Let’s start simply with a global static variable

Although it looks like an uninitialized variable, the C language guarantees that global variables are zeroed by default. (And it’s cheap to implement, since the variables reside in well known memory, which is zeroed when allocated.)

Another step is

initialization with a constant. Piece of cake, the value will be stored written into the .data section.

Let’s get indirect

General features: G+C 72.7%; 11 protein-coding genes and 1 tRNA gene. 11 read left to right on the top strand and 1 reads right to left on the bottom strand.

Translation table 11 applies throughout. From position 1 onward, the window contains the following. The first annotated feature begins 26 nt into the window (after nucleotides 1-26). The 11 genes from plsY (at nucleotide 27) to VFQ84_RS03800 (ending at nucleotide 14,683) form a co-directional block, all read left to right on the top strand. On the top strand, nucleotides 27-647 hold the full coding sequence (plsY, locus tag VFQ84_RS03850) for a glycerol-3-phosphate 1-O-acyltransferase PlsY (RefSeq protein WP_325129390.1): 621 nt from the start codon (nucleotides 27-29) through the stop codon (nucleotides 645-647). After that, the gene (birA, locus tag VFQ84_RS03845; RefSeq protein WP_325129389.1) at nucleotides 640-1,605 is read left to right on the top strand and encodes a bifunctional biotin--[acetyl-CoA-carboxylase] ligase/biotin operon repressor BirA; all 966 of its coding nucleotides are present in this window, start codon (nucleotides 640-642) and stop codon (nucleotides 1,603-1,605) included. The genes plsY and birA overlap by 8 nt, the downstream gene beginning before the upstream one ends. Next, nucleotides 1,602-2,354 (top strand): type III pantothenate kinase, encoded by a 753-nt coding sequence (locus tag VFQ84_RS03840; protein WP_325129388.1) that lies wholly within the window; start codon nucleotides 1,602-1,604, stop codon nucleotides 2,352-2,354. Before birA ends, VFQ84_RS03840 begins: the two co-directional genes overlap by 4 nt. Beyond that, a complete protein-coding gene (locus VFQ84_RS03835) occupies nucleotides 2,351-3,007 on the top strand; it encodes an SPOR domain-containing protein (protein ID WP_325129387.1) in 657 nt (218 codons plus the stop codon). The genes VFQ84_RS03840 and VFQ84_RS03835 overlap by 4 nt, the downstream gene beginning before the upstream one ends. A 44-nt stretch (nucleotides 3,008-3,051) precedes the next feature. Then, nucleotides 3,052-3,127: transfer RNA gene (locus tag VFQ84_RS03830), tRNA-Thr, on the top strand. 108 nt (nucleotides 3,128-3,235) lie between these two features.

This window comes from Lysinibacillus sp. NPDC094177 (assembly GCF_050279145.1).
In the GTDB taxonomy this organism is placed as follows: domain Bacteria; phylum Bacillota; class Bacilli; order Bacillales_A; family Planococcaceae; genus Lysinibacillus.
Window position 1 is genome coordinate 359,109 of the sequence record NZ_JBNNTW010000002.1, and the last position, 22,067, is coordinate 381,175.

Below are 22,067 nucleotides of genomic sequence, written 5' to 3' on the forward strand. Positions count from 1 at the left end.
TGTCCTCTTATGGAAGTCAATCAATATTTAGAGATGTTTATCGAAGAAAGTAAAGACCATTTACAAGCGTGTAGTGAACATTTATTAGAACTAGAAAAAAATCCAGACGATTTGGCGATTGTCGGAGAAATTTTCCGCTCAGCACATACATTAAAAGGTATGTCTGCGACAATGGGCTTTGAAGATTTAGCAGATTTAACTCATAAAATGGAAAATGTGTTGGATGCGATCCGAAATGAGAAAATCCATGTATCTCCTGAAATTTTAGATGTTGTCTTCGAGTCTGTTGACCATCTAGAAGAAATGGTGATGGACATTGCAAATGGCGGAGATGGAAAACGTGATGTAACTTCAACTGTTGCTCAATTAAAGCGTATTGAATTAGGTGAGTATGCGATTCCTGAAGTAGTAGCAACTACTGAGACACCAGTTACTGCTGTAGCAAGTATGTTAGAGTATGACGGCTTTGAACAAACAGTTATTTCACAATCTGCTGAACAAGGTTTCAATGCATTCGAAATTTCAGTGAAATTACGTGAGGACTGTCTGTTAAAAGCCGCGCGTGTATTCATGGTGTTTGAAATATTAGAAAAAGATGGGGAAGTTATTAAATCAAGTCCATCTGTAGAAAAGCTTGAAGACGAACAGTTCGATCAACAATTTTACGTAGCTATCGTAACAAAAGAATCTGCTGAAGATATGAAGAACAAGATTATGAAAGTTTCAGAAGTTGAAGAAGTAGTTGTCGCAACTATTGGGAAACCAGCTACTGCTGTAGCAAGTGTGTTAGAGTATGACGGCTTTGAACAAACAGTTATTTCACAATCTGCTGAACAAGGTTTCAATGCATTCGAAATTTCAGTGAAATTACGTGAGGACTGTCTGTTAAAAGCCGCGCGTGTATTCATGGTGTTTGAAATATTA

We can’t store a constant into .data section because we don’t know what the address of val will be. That’s where relocations come handy. We only reserve sufficient space in .data under given offset and add a respective relocation entry into a relocation table. Basically, the entry says: “After sections are mapped into memory, take address of val and patch it onto offset ptr_val.”

Let’s say that for some reason we want to store additional data in lower bits of a pointer variable

Trying to compile this spits the error:

No wonder, we modify the address and that operation does not fit into the relocations table, so compiler complains about non-constant expression.

As a closing note, let’s try different compiler for the mark_ptr example